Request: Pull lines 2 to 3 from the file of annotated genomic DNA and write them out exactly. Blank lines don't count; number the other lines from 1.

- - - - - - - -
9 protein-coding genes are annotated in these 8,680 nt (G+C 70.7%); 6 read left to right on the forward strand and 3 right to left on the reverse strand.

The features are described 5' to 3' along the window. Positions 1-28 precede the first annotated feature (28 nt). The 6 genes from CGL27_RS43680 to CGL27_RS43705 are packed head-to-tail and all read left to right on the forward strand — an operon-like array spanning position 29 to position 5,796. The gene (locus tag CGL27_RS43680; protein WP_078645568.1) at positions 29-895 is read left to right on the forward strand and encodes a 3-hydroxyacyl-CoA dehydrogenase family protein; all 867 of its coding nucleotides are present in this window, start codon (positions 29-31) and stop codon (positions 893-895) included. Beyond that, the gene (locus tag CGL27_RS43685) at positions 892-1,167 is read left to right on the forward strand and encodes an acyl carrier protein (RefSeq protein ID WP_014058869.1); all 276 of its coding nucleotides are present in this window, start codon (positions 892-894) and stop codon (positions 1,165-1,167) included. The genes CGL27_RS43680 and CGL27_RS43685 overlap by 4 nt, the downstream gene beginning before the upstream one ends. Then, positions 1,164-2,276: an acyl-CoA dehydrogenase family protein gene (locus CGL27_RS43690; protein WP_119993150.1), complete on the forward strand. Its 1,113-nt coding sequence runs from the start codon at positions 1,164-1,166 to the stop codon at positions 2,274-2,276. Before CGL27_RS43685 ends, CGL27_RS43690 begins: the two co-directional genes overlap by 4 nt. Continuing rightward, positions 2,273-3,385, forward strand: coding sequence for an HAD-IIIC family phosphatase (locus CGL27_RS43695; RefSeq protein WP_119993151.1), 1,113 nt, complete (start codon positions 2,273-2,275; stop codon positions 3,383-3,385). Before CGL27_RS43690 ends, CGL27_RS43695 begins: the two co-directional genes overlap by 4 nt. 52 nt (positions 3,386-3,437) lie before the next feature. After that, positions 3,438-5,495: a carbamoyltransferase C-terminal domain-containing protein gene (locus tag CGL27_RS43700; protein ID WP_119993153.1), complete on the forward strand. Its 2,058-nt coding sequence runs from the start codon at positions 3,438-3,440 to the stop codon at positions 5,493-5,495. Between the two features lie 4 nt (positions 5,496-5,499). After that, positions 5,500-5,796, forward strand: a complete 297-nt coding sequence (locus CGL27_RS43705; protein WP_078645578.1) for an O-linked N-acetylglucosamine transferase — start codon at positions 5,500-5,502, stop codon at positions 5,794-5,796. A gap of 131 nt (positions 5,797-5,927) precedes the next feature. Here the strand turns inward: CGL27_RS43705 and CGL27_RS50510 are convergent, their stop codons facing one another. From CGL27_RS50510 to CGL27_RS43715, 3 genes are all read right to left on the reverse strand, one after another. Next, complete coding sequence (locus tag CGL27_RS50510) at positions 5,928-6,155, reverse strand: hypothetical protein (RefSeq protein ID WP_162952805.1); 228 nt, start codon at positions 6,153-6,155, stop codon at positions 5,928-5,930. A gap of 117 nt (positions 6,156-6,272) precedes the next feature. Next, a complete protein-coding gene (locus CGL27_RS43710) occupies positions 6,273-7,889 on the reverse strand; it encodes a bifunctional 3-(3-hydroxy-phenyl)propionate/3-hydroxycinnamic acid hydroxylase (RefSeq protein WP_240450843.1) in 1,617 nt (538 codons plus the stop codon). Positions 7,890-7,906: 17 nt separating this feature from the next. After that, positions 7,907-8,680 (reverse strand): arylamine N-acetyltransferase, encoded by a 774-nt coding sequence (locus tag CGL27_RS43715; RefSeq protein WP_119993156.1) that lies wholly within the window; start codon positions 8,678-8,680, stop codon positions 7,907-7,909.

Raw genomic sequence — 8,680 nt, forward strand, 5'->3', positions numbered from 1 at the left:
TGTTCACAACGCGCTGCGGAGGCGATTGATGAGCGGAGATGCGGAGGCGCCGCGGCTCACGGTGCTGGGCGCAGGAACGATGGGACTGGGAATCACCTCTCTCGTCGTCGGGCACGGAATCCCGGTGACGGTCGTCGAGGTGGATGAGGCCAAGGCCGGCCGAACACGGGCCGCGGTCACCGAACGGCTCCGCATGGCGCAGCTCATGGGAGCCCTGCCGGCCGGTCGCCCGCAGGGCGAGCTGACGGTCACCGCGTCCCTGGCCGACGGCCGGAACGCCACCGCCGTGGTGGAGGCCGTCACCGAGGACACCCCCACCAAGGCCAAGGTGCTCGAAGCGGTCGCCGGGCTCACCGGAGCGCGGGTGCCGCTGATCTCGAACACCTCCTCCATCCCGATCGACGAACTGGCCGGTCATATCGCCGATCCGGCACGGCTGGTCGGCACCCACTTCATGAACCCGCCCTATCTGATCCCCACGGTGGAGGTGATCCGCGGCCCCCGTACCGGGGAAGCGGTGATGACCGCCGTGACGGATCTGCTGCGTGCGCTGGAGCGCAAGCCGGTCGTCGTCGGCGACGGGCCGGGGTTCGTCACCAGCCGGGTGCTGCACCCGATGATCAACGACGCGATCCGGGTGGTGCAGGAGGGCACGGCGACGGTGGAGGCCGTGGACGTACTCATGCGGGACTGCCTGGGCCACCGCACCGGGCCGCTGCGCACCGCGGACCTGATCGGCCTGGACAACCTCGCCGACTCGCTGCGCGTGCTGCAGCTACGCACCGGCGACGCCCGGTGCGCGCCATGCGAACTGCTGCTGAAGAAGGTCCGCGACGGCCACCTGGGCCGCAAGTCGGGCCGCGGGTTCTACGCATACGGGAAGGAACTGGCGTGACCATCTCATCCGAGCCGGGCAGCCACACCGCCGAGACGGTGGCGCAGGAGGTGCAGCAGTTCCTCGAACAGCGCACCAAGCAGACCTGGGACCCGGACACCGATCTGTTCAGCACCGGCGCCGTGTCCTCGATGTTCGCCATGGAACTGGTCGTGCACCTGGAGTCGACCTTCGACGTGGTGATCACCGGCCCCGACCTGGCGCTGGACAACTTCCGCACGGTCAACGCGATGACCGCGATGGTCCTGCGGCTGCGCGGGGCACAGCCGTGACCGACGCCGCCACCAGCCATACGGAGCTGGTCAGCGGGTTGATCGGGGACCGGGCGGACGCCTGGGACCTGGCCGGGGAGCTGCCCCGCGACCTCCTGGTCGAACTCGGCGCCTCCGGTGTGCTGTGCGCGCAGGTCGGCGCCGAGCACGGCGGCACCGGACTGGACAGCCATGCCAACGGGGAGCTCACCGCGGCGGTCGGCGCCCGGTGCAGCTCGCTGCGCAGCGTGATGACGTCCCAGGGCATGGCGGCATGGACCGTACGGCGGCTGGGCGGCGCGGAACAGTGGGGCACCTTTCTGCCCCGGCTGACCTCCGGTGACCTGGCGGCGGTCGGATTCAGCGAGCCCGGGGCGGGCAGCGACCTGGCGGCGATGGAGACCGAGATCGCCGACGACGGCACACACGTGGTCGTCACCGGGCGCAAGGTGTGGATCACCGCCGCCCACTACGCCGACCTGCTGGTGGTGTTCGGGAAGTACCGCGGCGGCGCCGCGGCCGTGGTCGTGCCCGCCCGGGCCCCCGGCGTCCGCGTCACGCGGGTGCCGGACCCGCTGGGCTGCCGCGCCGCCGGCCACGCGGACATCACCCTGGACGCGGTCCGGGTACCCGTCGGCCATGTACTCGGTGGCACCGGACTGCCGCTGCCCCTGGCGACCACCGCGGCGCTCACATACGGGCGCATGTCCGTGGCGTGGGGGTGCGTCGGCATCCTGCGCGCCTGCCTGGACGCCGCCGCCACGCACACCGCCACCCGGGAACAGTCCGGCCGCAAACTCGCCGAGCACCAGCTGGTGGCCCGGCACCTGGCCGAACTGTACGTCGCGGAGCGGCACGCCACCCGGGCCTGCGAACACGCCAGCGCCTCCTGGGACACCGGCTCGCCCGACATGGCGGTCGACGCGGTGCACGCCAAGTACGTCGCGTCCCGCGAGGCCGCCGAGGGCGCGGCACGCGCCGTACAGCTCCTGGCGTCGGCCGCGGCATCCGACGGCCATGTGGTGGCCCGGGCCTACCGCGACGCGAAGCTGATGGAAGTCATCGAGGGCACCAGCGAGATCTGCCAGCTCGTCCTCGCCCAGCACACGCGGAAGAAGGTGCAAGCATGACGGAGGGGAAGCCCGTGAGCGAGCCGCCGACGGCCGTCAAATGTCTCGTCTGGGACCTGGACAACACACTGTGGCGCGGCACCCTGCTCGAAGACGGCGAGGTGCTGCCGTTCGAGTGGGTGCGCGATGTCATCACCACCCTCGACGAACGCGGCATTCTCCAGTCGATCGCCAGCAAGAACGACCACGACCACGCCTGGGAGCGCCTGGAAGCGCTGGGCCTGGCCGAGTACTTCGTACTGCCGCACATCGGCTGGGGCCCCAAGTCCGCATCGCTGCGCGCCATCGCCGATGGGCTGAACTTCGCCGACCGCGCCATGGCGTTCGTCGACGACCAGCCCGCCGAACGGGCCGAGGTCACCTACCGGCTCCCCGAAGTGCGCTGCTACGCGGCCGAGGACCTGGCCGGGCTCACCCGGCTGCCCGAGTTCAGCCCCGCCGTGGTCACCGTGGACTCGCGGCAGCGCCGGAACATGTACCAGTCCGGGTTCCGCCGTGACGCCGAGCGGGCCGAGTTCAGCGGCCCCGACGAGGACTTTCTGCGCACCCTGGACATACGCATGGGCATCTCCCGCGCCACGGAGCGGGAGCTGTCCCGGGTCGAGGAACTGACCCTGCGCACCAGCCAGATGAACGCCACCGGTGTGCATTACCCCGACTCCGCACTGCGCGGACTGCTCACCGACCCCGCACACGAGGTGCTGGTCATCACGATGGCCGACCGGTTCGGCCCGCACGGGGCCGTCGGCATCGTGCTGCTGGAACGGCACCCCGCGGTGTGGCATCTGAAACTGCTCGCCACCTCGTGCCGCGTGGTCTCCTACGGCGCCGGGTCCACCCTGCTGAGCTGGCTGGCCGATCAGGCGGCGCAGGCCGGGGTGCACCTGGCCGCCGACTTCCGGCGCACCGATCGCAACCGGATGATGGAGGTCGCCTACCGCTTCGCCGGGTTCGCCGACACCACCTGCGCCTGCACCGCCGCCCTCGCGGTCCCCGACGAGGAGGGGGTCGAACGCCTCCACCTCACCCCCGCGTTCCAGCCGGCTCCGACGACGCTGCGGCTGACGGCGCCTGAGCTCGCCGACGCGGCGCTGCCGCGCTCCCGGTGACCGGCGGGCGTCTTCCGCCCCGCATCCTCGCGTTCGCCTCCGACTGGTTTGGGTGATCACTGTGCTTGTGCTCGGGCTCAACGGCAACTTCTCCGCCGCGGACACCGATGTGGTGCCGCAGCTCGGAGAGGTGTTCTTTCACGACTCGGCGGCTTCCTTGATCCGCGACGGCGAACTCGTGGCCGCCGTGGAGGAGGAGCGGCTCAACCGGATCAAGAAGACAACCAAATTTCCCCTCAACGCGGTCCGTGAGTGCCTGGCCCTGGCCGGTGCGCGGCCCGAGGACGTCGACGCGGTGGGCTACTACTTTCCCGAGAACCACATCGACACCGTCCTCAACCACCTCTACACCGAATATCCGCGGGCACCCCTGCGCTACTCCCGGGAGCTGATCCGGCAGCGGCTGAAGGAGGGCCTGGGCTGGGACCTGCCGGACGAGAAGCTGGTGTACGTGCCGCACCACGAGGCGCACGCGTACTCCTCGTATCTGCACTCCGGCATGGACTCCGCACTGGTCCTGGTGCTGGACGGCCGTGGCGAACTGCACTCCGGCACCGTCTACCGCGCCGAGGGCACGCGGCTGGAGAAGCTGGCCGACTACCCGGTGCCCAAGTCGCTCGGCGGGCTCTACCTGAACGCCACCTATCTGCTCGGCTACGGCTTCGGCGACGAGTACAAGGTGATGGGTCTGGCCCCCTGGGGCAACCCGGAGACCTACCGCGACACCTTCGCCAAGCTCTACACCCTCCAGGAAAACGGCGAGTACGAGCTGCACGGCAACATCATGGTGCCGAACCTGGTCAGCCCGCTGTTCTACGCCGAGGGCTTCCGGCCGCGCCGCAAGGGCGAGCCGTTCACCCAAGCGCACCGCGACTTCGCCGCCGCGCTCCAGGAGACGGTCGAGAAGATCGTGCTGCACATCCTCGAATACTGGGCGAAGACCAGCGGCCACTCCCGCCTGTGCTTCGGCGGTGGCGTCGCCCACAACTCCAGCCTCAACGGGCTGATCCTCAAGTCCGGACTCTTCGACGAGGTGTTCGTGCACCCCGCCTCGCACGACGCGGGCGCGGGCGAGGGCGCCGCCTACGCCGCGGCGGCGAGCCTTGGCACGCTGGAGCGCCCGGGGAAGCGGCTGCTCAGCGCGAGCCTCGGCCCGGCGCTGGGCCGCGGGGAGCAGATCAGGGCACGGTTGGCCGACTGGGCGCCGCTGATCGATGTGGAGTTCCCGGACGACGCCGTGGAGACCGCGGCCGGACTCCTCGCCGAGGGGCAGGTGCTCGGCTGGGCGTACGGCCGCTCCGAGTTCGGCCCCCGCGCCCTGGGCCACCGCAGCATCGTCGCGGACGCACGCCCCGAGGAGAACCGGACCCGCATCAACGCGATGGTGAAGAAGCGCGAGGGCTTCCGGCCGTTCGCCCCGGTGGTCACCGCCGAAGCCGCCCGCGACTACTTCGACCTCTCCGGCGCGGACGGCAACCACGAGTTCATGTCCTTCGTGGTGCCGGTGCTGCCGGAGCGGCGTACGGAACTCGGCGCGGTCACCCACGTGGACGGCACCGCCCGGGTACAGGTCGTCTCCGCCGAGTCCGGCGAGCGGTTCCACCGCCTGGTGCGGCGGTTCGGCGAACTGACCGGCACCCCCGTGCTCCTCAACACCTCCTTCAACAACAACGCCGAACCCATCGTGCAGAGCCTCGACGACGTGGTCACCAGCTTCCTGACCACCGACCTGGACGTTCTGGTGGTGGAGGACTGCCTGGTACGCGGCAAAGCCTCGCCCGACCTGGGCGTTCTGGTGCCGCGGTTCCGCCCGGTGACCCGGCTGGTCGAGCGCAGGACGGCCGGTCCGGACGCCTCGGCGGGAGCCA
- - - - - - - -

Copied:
The features are described 5' to 3' along the window. Positions 1-28 precede the first annotated feature (28 nt). The 6 genes from CGL27_RS43680 to CGL27_RS43705 are packed head-to-tail and all read left to right on the forward strand — an operon-like array spanning position 29 to position 5,796. The gene (locus tag CGL27_RS43680; protein WP_078645568.1) at positions 29-895 is read left to right on the forward strand and encodes a 3-hydroxyacyl-CoA dehydrogenase family protein; all 867 of its coding nucleotides are present in this window, start codon (positions 29-31) and stop codon (positions 893-895) included. Beyond that, the gene (locus tag CGL27_RS43685) at positions 892-1,167 is read left to right on the forward strand and encodes an acyl carrier protein (RefSeq protein ID WP_014058869.1); all 276 of its coding nucleotides are present in this window, start codon (positions 892-894) and stop codon (positions 1,165-1,167) included. The genes CGL27_RS43680 and CGL27_RS43685 overlap by 4 nt, the downstream gene beginning before the upstream one ends. Then, positions 1,164-2,276: an acyl-CoA dehydrogenase family protein gene (locus CGL27_RS43690; protein WP_119993150.1), complete on the forward strand. Its 1,113-nt coding sequence runs from the start codon at positions 1,164-1,166 to the stop codon at positions 2,274-2,276. Before CGL27_RS43685 ends, CGL27_RS43690 begins: the two co-directional genes overlap by 4 nt. Continuing rightward, positions 2,273-3,385, forward strand: coding sequence for an HAD-IIIC family phosphatase (locus CGL27_RS43695; RefSeq protein WP_119993151.1), 1,113 nt, complete (start codon positions 2,273-2,275; stop codon positions 3,383-3,385). Before CGL27_RS43690 ends, CGL27_RS43695 begins: the two co-directional genes overlap by 4 nt. 52 nt (positions 3,386-3,437) lie before the next feature. After that, positions 3,438-5,495: a carbamoyltransferase C-terminal domain-containing protein gene (locus tag CGL27_RS43700; protein ID WP_119993153.1), complete on the forward strand. Its 2,058-nt coding sequence runs from the start codon at positions 3,438-3,440 to the stop codon at positions 5,493-5,495. Between the two features lie 4 nt (positions 5,496-5,499). After that, positions 5,500-5,796, forward strand: a complete 297-nt coding sequence (locus CGL27_RS43705; protein WP_078645578.1) for an O-linked N-acetylglucosamine transferase — start codon at positions 5,500-5,502, stop codon at positions 5,794-5,796. A gap of 131 nt (positions 5,797-5,927) precedes the next feature. Here the strand turns inward: CGL27_RS43705 and CGL27_RS50510 are convergent, their stop codons facing one another. From CGL27_RS50510 to CGL27_RS43715, 3 genes are all read right to left on the reverse strand, one after another. Next, complete coding sequence (locus tag CGL27_RS50510) at positions 5,928-6,155, reverse strand: hypothetical protein (RefSeq protein ID WP_162952805.1); 228 nt, start codon at positions 6,153-6,155, stop codon at positions 5,928-5,930. A gap of 117 nt (positions 6,156-6,272) precedes the next feature. Next, a complete protein-coding gene (locus CGL27_RS43710) occupies positions 6,273-7,889 on the reverse strand; it encodes a bifunctional 3-(3-hydroxy-phenyl)propionate/3-hydroxycinnamic acid hydroxylase (RefSeq protein WP_240450843.1) in 1,617 nt (538 codons plus the stop codon). Positions 7,890-7,906: 17 nt separating this feature from the next. After that, positions 7,907-8,680 (reverse strand): arylamine N-acetyltransferase, encoded by a 774-nt coding sequence (locus tag CGL27_RS43715; RefSeq protein WP_119993156.1) that lies wholly within the window; start codon positions 8,678-8,680, stop codon positions 7,907-7,909.

Raw genomic sequence — 8,680 nt, forward strand, 5'->3', positions numbered from 1 at the left: